What it is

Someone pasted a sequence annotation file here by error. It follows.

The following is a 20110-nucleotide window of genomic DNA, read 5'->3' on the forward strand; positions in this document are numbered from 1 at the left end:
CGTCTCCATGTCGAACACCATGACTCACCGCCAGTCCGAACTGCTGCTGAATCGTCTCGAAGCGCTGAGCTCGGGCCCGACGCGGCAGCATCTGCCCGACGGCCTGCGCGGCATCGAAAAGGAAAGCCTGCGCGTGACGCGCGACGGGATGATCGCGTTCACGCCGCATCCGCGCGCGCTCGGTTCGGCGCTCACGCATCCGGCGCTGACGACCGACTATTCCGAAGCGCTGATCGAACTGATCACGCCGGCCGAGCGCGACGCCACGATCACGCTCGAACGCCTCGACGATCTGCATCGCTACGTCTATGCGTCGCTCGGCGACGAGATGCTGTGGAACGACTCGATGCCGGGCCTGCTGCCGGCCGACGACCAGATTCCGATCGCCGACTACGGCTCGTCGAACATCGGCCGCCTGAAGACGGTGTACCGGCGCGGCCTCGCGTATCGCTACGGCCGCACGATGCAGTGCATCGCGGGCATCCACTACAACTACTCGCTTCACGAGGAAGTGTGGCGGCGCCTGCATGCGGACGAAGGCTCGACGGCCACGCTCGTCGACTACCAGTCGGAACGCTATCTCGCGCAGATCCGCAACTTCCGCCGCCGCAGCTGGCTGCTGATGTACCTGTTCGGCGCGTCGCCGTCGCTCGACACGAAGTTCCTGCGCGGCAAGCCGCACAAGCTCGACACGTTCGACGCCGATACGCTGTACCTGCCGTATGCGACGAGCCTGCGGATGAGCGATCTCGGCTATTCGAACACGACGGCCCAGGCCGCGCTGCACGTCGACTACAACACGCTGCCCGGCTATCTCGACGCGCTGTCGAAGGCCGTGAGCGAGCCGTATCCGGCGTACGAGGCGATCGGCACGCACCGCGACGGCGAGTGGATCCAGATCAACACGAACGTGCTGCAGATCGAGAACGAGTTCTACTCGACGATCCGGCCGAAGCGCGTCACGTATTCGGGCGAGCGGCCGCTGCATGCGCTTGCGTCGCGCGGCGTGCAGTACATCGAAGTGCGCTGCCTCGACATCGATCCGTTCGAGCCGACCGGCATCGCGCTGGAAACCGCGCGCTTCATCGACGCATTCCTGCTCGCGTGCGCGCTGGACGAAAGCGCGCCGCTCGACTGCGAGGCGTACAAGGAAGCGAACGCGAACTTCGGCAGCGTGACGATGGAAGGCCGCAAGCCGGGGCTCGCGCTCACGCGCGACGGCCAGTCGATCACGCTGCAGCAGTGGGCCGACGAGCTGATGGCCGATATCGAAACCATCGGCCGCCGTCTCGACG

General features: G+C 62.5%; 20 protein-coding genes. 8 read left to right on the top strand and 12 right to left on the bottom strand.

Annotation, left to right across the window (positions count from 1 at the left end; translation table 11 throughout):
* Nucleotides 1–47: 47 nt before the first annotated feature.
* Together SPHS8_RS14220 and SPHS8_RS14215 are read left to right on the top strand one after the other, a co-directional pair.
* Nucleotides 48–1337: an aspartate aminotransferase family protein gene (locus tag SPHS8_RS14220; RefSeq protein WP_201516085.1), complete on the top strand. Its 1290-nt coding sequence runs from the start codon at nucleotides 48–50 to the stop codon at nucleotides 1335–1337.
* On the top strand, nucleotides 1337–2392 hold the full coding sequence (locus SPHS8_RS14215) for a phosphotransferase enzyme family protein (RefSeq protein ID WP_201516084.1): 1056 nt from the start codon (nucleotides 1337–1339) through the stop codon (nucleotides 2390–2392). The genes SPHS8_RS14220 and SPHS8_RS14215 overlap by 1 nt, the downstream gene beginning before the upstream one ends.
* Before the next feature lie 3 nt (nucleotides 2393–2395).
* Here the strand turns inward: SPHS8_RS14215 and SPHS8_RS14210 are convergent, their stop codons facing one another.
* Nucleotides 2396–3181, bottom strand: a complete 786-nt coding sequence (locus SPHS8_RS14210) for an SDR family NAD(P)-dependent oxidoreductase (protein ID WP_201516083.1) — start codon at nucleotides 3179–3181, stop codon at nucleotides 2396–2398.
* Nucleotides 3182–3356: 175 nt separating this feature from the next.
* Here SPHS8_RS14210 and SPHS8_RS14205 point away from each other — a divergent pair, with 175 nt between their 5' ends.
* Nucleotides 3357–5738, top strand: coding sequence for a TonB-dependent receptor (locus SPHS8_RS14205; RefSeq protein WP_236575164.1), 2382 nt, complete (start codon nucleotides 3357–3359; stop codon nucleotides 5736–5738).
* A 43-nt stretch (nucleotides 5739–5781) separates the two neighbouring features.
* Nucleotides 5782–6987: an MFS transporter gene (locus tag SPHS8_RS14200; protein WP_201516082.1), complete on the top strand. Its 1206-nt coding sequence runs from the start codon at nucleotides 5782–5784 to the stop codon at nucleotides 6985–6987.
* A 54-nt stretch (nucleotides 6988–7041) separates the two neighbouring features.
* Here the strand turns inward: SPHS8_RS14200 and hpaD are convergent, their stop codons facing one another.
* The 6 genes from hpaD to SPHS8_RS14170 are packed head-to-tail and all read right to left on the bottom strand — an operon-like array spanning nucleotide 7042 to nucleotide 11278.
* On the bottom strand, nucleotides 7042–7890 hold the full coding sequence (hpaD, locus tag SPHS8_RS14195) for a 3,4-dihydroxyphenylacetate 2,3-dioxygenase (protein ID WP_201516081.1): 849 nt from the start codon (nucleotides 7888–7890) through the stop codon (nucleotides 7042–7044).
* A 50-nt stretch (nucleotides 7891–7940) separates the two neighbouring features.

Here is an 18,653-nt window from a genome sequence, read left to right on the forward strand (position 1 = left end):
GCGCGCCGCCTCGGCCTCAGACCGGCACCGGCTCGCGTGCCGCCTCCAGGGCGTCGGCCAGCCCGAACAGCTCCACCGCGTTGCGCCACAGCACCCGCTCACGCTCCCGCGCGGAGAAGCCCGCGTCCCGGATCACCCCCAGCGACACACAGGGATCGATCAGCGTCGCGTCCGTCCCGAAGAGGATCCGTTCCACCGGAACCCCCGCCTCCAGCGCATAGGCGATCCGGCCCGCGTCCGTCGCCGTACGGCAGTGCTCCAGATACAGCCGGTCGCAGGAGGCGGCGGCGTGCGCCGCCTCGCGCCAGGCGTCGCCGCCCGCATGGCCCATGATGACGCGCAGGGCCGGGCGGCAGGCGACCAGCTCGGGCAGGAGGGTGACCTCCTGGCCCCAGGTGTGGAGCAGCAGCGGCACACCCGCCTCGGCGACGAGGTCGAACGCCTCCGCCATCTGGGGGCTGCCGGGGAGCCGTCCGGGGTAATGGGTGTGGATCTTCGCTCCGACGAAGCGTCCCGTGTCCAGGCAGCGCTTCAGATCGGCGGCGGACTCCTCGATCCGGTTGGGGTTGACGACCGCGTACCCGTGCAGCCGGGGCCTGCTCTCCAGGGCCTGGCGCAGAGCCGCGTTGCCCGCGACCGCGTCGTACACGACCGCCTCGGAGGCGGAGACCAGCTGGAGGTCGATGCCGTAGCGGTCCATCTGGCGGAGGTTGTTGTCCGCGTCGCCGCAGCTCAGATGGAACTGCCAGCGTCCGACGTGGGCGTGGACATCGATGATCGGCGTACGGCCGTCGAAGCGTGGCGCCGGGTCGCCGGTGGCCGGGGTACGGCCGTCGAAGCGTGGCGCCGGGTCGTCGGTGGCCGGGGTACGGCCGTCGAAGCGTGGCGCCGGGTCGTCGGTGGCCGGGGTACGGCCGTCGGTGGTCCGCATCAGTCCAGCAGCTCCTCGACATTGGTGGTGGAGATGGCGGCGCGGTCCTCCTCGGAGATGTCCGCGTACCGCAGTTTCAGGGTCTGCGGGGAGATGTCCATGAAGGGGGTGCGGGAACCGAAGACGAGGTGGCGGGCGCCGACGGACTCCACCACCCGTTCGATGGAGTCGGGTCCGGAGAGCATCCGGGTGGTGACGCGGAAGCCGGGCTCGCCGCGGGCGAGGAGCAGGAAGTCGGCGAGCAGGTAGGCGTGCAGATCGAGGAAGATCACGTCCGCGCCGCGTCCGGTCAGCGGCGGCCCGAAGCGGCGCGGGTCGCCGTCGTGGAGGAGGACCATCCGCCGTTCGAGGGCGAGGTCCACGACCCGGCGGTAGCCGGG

Here it is, another beginning to another summer and invitations are coming in for builders to participate in any number of bike shows around the country. These shows are usually well attended and are a unique opportunity for builders and enthusiasts to meet in one place , face to face. While I do take part in some of these shows and appreciate the fact that they exist I do temper my enthusiasm . I don't expect to take orders at any of these shows and sometimes don't even bring any order forms.......custom frames are not and never have been impulse purchases -in most cases they are a result of weeks of research and intense , almost obsessive combing of the internet and magazines on the part of the customer. While I have indeed written a few orders at shows over the years , it has never been the main purpose of my being there. I go to see all the work of my fellow builders and show the folks that I am still at it, still in effect after all these years. What about the builders that come to the show with the purpose of taking orders, or maybe winning an award that will hopefully generate orders ? I really don't know what to tell these folks......I never won an award at any show but I stay busy, most of the time really busy. I contrast this with a builder who recently quit , even after winning an award at the biggest custom bike show, NAHMBS-the guy simply had no work....he was creative , original and really looked to be one of the top new talents. Maybe this builder will get a chance to come back and try his luck again , but for now he's back working at a bike shop. What does one learn from this ? I can't say that there is much to learn except that what sells and what dosen't in the world of custom frames isn't tied to talent, awards, shows......maybe not even experience. Framebuilding for a living is about as uncertain a livelyhood as acting or playing music . While I do see value in shows and award competitions are very popular with show attendees I'm not too sure how relavant any of it is in the real world of framebuilding as a career . A talented hobby builder with lots of spare time will most likely be the guy who takes home a trophy from a show but this style of building isn't sustainable in a practical fulltime gig. Ask any established builder who is known for impeccable and detailed artistic work and I'll bet they'll tell you that they are making the kind of hourly wage more associated with someone working the deep-fryer at burger King. So the masters of the craft get the lowest wages while the working-stiff welders make slightly more.....what is wrong with this picture ? In a perfect world custom bike shows should serve to elevate the publics awareness and appreciation of the skill level and commitment involved in being a fulltime framebuilder. With what I have experienced at these shows, that has yet to happen in such a way that folks that I know who are undisputed talents of the craft can exit poverty, or in some cases even survive. Most folks who walk the isles at these shows are enthusiastic for sure-but when it comes to buying the stuff they admire , they don't open their wallets. Folks will take photos, buy t-shirts.....even chronicle their visit to the show with photos on the web-in effect, free advertising for the builders........but still for the most part they don't come to the show to order a frame. Where are the people who want this craft to survive ? Do they even exist ? If they do, they shouldn't hide any longer........